I see. Actually, I've registered in Skylight a few days ago for one of my projects, so I am testing it now. It looks interesting and it’s quite clear from the beginning. I haven’t digged too much in, I hope to do it next week. I hope it will help me to fix some issues.

If you have any feedback, it would be great to hear it!

One of the most interesting questions is how you would compare Ruby with the other languages. For example with Rust. Ruby is very expressive. It is created to make the program readable. If you compare it with Python or with C++, C# or Java, they’re not so easily readable as Ruby, in my opinion. What do you think?

I would agree with that. There are two ways I “learn” new languages. The first way is pretty superficial, where I look at the language, learn the syntax, play with the examples and then I pretty much forget about it. That’s what I did with Go. It took a weekend and then I spent another week or two writing different projects. But it never stuck, I didn’t have many reasons to keep programming in Go. I was just learning it for curiosity sake.

On the other hand there are those languages that stuck around for me, like JavaScript/TypeScript, Rust and Ruby. It's really about unlocking some possibilities that I didn't have before and that’s the intrinsically exciting and motivating thing for me.
For example, when I’ve first found Ruby, the thing that really attracted me was the expressiveness. No other languages gave me the possibility to do such crazy things as method_missing. I think that metaprogramming, expressiveness and code readability are really the key things that drew me to the language. I wish that other languages that I'm using are more like that.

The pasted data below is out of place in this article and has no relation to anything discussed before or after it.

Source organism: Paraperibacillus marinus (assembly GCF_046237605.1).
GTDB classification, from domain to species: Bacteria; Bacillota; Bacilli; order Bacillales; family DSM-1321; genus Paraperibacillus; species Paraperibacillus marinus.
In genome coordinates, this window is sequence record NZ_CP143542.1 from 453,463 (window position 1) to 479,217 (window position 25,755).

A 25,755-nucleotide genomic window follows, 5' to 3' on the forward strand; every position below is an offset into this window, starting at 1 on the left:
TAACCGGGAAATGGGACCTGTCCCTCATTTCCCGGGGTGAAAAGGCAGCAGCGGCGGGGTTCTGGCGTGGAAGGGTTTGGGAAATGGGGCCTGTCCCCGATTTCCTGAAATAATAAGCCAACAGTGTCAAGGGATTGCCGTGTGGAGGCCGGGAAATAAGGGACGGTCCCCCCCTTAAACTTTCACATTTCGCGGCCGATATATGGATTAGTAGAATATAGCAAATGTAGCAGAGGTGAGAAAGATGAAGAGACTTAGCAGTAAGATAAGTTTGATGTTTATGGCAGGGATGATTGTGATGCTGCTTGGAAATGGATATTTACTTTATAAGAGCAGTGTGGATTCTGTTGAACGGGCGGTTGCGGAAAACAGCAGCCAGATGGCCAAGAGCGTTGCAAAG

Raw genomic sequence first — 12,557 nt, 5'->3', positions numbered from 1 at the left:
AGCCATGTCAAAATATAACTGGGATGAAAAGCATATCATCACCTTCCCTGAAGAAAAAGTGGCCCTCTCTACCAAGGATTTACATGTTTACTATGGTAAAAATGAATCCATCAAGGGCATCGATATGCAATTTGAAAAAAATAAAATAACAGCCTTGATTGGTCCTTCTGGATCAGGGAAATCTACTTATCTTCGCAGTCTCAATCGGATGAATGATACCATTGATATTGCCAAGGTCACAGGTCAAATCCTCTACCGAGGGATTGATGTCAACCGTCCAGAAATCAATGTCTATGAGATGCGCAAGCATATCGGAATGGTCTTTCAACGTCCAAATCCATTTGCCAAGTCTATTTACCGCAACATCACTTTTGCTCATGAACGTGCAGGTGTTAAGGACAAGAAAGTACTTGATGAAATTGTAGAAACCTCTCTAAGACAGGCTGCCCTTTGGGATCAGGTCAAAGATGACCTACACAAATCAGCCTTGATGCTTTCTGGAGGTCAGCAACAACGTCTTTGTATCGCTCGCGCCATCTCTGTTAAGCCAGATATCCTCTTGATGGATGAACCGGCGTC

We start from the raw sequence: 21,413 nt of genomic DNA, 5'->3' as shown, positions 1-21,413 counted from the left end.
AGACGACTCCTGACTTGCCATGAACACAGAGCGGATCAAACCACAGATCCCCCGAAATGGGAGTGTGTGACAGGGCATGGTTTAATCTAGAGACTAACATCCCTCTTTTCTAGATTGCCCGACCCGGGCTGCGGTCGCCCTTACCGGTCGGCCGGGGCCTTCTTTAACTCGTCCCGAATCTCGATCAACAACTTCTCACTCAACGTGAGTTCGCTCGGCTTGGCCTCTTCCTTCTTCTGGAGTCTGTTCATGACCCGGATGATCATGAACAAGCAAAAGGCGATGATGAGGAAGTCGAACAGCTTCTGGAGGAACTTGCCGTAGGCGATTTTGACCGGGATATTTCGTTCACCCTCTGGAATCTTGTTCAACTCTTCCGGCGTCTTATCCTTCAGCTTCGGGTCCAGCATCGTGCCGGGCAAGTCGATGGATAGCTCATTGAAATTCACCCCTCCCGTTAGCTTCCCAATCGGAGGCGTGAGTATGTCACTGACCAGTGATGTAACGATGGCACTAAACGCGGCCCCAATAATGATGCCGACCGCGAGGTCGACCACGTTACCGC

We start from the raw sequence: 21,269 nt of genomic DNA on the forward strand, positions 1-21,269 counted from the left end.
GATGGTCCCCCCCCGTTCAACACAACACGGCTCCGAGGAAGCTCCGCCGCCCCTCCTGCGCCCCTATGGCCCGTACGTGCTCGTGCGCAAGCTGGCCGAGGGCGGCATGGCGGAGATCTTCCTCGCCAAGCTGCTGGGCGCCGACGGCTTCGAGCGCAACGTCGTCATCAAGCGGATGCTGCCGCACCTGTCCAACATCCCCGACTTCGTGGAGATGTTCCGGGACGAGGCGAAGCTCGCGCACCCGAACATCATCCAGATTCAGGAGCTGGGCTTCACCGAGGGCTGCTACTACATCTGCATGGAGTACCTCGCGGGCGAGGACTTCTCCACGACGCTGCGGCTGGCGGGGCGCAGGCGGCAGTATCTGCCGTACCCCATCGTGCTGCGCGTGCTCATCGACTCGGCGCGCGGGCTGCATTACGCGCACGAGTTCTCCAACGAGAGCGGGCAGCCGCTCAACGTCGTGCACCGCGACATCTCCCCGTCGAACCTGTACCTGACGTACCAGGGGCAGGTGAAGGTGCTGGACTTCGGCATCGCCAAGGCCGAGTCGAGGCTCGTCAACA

At the same time, the other languages I use added some new possibilities for me that were impossible with Ruby. JavaScript is a pretty obvious example. I did not intrinsically like JavaScript that much, it’s not like Ruby where I fell in love at first sight. JavaScript came on my radar by necessity, because I needed to write code that runs in the browser. For better or worse, JavaScript is the language you have to use for browser programming. If you want to write an interactive browser app like Skylight, and that was something I was interested in doing at the time, then JavaScript is really the only way.

So my focus with JavaScript is to bring some of the ideas I liked in Ruby into this environment which is why I ended up working on things like Ember. That, in turns, brought me to TypeScript, because when you are writing a huge framework like Ember in JavaScript, having types and a compiler to check your mistakes actually helps a lot. That's what JavaScript and TypeScript unlocked for me.